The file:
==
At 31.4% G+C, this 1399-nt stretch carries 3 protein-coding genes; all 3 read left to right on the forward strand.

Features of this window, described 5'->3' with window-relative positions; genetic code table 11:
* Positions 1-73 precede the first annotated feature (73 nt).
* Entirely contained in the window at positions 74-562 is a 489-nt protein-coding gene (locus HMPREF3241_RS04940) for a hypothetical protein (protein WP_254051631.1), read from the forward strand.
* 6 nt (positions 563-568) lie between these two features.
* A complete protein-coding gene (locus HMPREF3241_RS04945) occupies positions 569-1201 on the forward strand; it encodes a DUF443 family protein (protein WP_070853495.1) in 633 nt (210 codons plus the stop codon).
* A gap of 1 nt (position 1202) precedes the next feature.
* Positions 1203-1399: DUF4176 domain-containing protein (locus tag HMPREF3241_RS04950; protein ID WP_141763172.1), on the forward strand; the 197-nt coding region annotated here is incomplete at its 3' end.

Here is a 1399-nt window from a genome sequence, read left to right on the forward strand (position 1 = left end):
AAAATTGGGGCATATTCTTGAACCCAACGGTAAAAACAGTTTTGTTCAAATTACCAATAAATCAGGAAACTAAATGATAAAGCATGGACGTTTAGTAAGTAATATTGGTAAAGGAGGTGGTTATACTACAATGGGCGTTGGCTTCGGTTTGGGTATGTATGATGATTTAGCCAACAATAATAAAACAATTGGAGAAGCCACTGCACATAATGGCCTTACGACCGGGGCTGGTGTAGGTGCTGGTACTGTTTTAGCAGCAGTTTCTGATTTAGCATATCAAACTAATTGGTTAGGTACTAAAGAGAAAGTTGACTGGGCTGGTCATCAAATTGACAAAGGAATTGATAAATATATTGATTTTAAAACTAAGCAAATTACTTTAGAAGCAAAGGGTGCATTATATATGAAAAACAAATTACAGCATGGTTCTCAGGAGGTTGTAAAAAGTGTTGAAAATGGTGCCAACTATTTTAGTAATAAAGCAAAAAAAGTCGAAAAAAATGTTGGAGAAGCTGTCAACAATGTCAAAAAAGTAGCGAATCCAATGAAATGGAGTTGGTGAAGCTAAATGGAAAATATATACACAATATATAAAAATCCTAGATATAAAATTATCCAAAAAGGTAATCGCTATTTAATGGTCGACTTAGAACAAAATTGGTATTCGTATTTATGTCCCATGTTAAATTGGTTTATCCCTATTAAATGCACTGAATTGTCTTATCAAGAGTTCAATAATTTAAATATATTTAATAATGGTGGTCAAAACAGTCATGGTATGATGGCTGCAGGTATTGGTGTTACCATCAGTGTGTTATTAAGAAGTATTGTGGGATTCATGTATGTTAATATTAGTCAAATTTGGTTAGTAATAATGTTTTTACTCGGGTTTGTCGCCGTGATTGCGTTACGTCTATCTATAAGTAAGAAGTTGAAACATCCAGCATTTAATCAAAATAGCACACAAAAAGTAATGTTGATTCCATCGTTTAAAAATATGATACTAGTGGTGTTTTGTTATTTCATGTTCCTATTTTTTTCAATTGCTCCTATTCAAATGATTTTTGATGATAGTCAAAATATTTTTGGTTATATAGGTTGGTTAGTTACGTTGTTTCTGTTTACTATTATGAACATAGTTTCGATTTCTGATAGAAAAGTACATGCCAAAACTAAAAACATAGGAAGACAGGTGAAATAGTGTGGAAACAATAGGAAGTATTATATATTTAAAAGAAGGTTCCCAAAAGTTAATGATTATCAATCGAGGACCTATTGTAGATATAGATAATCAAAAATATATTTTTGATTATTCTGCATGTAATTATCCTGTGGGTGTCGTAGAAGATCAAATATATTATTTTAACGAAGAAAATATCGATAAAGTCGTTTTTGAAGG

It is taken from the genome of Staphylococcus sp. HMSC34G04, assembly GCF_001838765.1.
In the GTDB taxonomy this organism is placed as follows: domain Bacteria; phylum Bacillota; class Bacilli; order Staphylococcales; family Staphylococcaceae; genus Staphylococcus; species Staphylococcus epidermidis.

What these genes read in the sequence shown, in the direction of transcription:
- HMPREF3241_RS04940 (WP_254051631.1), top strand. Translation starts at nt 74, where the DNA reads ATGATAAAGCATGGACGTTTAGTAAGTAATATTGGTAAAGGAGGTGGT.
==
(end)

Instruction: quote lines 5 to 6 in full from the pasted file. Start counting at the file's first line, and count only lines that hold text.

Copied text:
* 6 nt (positions 563-568) lie between these two features.
* A complete protein-coding gene (locus HMPREF3241_RS04945) occupies positions 569-1201 on the forward strand; it encodes a DUF443 family protein (protein WP_070853495.1) in 633 nt (210 codons plus the stop codon).